FAQ: Recursion vs. Iteration - Coding Throwdown - It Was Min To Be

This community-built FAQ covers the “It Was Min To Be” exercise from the lesson “Recursion vs. Iteration - Coding Throwdown”.

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Hello!
I am wondering why this code does not work:

``````def find_min(my_list):
min = None
if len(my_list) == 0:
return min
while len(my_list) > 0:
element = my_list[0]
print(my_list)
print(element)
if min is None:
min = element
elif element < min:
min = element
my_list.remove(element)
find_min(my_list)
return min
``````

When calling print(find_min([4, 9, 2]))
it returns 4 and prints:

[4, 9, 2]
4
[9, 2]
9
[2]
2
4

Somehow, it fails to replace 4 with 2 as the min value.

You are using both a loop and recursion? Use one or the other, not both.

your loop only makes a single iteration, then the function gets called again (which will set min to None again).

i highly recommend this tool:

http://www.pythontutor.com/visualize.html

to walk through your program, so you can see the strange flow that is happening in your program

1 Like

Why not doing?

``````def find_min(my_list):
return min(my_list) if my_list else None
``````

I also use min for the recursion:

``````def find_min(my_list):
if not my_list:
return None
if len(my_list) == 1:
return my_list[0]
return min(my_list[-1], find_min(my_list[:-1]))
``````

The test are too strict or incorrect.

Define `find_min()` so that it uses RECURSIVE calls. Do not use iteration!

``````#Implement your version of find_min() which has the same functionality using recursive calls!
def find_min(l):
if not l:
return None
else:
return l[0] if l[0] == min(l) else find_min(l[1:])

# test cases
print(find_min([42, 17, 2, -1, 67]) == -1)
print(find_min([]) == None)
print(find_min([13, 72, 19, 5, 86]) == 5)
print(find_min([1]) == 1)
``````

calling min is pretty objectional, once you’ve done that you already have the answer and would need to do nothing else

also, you’re copying the lists so you’re getting a time complexity of `O(N * N)` instead of `O(N)`

To clarify, the error message is accurate, it’s triggered by that your function immediately returns the result without recursing for the rest when the first value is the smallest - it’s cheating by looking at the answer as reported by min.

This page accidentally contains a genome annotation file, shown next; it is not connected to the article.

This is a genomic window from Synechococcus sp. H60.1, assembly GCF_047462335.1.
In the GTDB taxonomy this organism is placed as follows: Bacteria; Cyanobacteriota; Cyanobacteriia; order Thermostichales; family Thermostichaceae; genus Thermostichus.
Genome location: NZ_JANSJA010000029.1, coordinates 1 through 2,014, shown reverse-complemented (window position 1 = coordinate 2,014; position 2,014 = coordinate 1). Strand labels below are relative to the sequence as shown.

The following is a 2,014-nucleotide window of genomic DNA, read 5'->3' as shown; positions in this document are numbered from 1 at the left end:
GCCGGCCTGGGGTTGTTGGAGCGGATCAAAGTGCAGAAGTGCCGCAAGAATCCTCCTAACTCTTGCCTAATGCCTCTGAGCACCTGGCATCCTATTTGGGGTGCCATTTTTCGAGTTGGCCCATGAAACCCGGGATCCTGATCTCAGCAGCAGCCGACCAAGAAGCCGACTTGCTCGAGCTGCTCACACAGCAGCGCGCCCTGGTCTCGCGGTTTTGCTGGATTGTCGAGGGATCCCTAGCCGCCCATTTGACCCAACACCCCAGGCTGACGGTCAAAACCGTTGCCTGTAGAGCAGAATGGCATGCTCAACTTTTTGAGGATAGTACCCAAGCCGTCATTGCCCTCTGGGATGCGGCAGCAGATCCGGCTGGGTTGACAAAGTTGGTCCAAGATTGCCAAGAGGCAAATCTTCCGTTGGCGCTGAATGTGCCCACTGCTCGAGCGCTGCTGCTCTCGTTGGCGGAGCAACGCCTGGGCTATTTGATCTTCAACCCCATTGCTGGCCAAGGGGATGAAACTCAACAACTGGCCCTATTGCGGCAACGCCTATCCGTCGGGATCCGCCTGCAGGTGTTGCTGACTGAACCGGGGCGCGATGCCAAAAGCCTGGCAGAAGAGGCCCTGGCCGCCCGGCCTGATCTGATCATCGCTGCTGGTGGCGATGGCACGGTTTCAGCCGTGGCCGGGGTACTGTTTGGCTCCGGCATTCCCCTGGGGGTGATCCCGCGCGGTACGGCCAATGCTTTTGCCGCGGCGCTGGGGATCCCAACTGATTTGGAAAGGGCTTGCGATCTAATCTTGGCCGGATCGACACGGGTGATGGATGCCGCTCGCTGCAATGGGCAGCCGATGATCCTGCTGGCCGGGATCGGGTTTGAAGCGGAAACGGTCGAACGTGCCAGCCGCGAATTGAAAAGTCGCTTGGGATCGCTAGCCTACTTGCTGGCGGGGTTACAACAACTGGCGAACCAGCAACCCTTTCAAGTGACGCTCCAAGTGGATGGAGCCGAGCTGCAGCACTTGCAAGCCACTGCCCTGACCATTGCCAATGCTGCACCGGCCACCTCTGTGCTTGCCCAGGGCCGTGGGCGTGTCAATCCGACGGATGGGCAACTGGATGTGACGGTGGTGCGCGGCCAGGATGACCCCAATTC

My solution.

If the second-to-last element is larger than the last, swap then, then recursively call with a list of one less length

``````def find_min(my_list):
if not my_list: return None
elif len(my_list) == 1: return my_list[0]

if my_list[-2] > my_list[-1]:
my_list[-2] = my_list[-1]

return find_min(my_list[0 : -1])
``````

obtaining min shouldn’t destroy the data, and you don’t need to - you already have arguments and return values for communication

``````xs = [2,1]
print(f'xs before: {xs}')
res = find_min(xs)
print(f'result: {res}')
print(f'xs after: {xs}')
``````

it’s also copying the list during each iteration, which is a bit much work (makes it quadratic instead of linear execution time)

``````from datetime import datetime

xs = [1] * 950
time_builtin = datetime.now()
min(xs)
time_builtin = datetime.now() - time_builtin

time_find_min = datetime.now()
find_min(xs)
time_find_min = datetime.now() - time_find_min

print(f'time for min: {time_builtin}')
print(f'time for find_min: {time_find_min}')
``````

it takes many times more time than the built-in. slower is expected, but not by such a large factor. this gets worse with larger input, but you’ll hit the recursion depth limit before that

it’ll reach maximum recursion depth very quickly, so it’ll only operate on small lists, it’s possible to get a max depth of `log N` which would make the depth fairly low even for very large input

``````find_min([1] * 1000)
``````